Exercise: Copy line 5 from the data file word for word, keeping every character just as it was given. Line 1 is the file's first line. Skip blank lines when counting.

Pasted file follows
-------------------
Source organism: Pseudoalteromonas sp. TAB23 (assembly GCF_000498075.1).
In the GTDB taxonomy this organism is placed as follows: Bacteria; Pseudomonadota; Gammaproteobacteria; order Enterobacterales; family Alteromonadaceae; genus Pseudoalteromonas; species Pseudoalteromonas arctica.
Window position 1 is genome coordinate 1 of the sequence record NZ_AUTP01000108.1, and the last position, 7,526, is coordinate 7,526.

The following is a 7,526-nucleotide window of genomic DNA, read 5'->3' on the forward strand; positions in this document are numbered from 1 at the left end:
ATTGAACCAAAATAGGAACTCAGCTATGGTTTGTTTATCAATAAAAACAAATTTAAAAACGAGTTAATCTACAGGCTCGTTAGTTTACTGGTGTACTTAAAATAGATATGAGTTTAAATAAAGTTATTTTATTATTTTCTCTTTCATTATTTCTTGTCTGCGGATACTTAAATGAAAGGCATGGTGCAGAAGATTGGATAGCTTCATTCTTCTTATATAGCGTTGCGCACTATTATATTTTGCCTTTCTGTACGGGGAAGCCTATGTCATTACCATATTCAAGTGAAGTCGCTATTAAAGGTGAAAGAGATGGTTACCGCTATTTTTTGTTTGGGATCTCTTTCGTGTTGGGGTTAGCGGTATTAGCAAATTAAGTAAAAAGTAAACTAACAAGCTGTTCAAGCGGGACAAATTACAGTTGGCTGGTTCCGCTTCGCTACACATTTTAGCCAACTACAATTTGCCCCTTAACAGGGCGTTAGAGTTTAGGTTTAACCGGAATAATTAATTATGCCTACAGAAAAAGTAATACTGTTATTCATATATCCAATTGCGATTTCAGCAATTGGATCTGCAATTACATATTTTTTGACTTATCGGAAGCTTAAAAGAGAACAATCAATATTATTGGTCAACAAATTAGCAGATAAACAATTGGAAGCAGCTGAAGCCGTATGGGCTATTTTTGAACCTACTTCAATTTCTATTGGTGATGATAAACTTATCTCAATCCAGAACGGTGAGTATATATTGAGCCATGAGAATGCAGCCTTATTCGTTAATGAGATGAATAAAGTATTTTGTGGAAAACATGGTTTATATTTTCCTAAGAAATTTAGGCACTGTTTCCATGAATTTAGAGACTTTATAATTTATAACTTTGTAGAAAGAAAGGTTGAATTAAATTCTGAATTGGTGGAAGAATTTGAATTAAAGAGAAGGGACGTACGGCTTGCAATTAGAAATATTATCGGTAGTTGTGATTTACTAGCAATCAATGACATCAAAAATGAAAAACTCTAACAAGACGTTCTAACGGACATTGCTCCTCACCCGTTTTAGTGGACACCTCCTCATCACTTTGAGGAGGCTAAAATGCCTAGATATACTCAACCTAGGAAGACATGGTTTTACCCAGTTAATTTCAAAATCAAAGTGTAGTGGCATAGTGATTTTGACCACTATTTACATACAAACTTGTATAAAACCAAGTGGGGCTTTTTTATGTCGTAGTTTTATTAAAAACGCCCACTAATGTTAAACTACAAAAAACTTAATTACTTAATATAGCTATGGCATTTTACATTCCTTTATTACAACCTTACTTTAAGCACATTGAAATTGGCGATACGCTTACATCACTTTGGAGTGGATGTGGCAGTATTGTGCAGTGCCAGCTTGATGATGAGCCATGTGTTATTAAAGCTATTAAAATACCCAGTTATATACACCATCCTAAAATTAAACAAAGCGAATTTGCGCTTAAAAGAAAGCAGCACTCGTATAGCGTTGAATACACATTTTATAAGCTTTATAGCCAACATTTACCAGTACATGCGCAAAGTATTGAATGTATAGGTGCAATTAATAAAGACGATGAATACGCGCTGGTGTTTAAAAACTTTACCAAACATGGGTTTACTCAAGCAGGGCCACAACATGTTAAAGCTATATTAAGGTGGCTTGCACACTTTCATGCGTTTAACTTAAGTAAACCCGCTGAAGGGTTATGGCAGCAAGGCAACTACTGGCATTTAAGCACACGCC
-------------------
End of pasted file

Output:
ATTGAACCAAAATAGGAACTCAGCTATGGTTTGTTTATCAATAAAAACAAATTTAAAAACGAGTTAATCTACAGGCTCGTTAGTTTACTGGTGTACTTAAAATAGATATGAGTTTAAATAAAGTTATTTTATTATTTTCTCTTTCATTATTTCTTGTCTGCGGATACTTAAATGAAAGGCATGGTGCAGAAGATTGGATAGCTTCATTCTTCTTATATAGCGTTGCGCACTATTATATTTTGCCTTTCTGTACGGGGAAGCCTATGTCATTACCATATTCAAGTGAAGTCGCTATTAAAGGTGAAAGAGATGGTTACCGCTATTTTTTGTTTGGGATCTCTTTCGTGTTGGGGTTAGCGGTATTAGCAAATTAAGTAAAAAGTAAACTAACAAGCTGTTCAAGCGGGACAAATTACAGTTGGCTGGTTCCGCTTCGCTACACATTTTAGCCAACTACAATTTGCCCCTTAACAGGGCGTTAGAGTTTAGGTTTAACCGGAATAATTAATTATGCCTACAGAAAAAGTAATACTGTTATTCATATATCCAATTGCGATTTCAGCAATTGGATCTGCAATTACATATTTTTTGACTTATCGGAAGCTTAAAAGAGAACAATCAATATTATTGGTCAACAAATTAGCAGATAAACAATTGGAAGCAGCTGAAGCCGTATGGGCTATTTTTGAACCTACTTCAATTTCTATTGGTGATGATAAACTTATCTCAATCCAGAACGGTGAGTATATATTGAGCCATGAGAATGCAGCCTTATTCGTTAATGAGATGAATAAAGTATTTTGTGGAAAACATGGTTTATATTTTCCTAAGAAATTTAGGCACTGTTTCCATGAATTTAGAGACTTTATAATTTATAACTTTGTAGAAAGAAAGGTTGAATTAAATTCTGAATTGGTGGAAGAATTTGAATTAAAGAGAAGGGACGTACGGCTTGCAATTAGAAATATTATCGGTAGTTGTGATTTACTAGCAATCAATGACATCAAAAATGAAAAACTCTAACAAGACGTTCTAACGGACATTGCTCCTCACCCGTTTTAGTGGACACCTCCTCATCACTTTGAGGAGGCTAAAATGCCTAGATATACTCAACCTAGGAAGACATGGTTTTACCCAGTTAATTTCAAAATCAAAGTGTAGTGGCATAGTGATTTTGACCACTATTTACATACAAACTTGTATAAAACCAAGTGGGGCTTTTTTATGTCGTAGTTTTATTAAAAACGCCCACTAATGTTAAACTACAAAAAACTTAATTACTTAATATAGCTATGGCATTTTACATTCCTTTATTACAACCTTACTTTAAGCACATTGAAATTGGCGATACGCTTACATCACTTTGGAGTGGATGTGGCAGTATTGTGCAGTGCCAGCTTGATGATGAGCCATGTGTTATTAAAGCTATTAAAATACCCAGTTATATACACCATCCTAAAATTAAACAAAGCGAATTTGCGCTTAAAAGAAAGCAGCACTCGTATAGCGTTGAATACACATTTTATAAGCTTTATAGCCAACATTTACCAGTACATGCGCAAAGTATTGAATGTATAGGTGCAATTAATAAAGACGATGAATACGCGCTGGTGTTTAAAAACTTTACCAAACATGGGTTTACTCAAGCAGGGCCACAACATGTTAAAGCTATATTAAGGTGGCTTGCACACTTTCATGCGTTTAACTTAAGTAAACCCGCTGAAGGGTTATGGCAGCAAGGCAACTACTGGCATTTAAGCACACGCC